Inter canem et lupum is an archaic Latin proverb referring to twilight; literally, "between the dog and the wolf". The thought is that dogs go to sleep as the day comes to an end, and wolves come out to hunt after sundown. This was applied metaphorically to humans as well; good people were safe in their homes after sundown, and creeping wolfishly through the streets at night was evidence of ill intent.
An alternative, and more modern definition, may be derived from this; some will say that inter canem et lupum is the time when light is too poor to tell a dog from a wolf. This may be a confabulation between the poetical use of this phrase in legal documents with an old definition of twilight as the time when it becomes too dark to "discern the countenance of a person" -- that is, discern a friend from a thief. This was legally relevant because the crime of breaking and entering became the more serious crime of burglary inter canem et lupum.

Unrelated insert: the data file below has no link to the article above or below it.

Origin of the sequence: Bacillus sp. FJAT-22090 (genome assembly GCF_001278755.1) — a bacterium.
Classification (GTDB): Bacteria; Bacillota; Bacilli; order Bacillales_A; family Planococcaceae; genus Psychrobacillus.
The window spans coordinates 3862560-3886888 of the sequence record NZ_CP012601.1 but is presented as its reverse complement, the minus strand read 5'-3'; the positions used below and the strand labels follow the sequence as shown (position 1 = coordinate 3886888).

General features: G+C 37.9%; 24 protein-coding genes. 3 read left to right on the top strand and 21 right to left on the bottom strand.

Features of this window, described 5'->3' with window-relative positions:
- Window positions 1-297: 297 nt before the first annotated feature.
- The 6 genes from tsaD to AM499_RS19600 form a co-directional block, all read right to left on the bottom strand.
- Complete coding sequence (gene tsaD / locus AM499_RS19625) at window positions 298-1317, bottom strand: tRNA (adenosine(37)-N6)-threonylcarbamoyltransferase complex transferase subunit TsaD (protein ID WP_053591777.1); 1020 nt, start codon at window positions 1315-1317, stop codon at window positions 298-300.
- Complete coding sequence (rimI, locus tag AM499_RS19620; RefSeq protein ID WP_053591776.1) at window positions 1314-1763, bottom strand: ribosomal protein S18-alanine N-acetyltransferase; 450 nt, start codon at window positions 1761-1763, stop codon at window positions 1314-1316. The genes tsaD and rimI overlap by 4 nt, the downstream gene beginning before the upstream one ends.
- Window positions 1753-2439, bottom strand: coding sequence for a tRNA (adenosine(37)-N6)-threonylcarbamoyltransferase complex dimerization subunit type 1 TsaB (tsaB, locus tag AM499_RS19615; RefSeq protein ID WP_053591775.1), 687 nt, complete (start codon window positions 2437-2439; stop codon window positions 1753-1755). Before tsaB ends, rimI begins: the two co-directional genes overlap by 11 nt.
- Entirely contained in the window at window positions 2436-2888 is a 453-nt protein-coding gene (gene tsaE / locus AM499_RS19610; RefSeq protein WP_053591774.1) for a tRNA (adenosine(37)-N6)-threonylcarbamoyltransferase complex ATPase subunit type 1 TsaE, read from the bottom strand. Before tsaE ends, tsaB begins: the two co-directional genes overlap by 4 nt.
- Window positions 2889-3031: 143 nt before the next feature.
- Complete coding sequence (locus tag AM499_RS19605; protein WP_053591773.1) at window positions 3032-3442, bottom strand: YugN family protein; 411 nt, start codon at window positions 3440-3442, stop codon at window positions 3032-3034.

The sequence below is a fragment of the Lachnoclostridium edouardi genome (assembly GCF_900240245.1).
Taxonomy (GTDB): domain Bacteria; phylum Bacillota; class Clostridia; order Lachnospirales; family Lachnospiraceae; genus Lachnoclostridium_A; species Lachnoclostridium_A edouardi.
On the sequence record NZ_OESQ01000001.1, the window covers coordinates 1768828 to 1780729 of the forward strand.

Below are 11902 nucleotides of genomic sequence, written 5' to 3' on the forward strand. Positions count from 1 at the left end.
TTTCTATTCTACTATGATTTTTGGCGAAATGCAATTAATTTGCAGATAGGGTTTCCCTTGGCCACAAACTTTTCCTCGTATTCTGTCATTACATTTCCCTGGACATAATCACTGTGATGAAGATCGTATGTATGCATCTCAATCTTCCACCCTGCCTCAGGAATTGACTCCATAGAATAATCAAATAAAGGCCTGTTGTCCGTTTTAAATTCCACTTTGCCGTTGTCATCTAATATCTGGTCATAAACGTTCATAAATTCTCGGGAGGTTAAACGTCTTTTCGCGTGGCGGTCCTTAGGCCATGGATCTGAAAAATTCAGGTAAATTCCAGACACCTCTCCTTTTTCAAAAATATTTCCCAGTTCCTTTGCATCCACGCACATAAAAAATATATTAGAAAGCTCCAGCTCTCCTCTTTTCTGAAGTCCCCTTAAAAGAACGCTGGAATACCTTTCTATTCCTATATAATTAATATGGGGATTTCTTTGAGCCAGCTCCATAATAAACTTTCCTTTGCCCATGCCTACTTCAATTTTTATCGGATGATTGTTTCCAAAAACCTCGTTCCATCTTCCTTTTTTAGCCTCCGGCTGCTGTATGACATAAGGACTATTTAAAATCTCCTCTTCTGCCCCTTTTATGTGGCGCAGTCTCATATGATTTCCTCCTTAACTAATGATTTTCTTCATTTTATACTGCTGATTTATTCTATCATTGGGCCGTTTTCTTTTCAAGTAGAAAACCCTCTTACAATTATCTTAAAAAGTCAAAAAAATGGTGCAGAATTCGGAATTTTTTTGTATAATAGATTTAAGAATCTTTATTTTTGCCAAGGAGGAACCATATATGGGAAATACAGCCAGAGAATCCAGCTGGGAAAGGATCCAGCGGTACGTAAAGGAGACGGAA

While this proverb has not made the jump into English, it is just common enough to have picked up a third meaning, and is sometimes used to mean 'between a rock and a hard place'. This is clearly and unambiguously an incorrect usage, and should be stamped out wherever it is spotted.
Brevity Quest 2016